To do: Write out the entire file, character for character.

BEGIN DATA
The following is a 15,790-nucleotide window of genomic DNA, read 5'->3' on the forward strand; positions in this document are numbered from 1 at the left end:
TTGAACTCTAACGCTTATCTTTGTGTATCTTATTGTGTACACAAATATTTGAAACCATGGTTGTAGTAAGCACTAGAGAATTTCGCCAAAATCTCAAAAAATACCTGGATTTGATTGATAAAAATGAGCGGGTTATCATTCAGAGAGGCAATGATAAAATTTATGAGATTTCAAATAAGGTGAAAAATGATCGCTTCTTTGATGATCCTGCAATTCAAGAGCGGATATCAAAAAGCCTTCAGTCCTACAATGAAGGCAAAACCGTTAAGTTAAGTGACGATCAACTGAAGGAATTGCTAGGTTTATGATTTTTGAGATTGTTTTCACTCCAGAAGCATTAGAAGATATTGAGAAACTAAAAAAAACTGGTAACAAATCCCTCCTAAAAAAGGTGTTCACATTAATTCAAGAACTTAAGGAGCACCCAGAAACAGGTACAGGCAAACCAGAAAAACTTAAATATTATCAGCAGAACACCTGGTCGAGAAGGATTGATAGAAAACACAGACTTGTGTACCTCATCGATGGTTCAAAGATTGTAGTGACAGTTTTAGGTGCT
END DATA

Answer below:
The following is a 15,790-nucleotide window of genomic DNA, read 5'->3' on the forward strand; positions in this document are numbered from 1 at the left end:
TTGAACTCTAACGCTTATCTTTGTGTATCTTATTGTGTACACAAATATTTGAAACCATGGTTGTAGTAAGCACTAGAGAATTTCGCCAAAATCTCAAAAAATACCTGGATTTGATTGATAAAAATGAGCGGGTTATCATTCAGAGAGGCAATGATAAAATTTATGAGATTTCAAATAAGGTGAAAAATGATCGCTTCTTTGATGATCCTGCAATTCAAGAGCGGATATCAAAAAGCCTTCAGTCCTACAATGAAGGCAAAACCGTTAAGTTAAGTGACGATCAACTGAAGGAATTGCTAGGTTTATGATTTTTGAGATTGTTTTCACTCCAGAAGCATTAGAAGATATTGAGAAACTAAAAAAAACTGGTAACAAATCCCTCCTAAAAAAGGTGTTCACATTAATTCAAGAACTTAAGGAGCACCCAGAAACAGGTACAGGCAAACCAGAAAAACTTAAATATTATCAGCAGAACACCTGGTCGAGAAGGATTGATAGAAAACACAGACTTGTGTACCTCATCGATGGTTCAAAGATTGTAGTGACAGTTTTAGGTGCT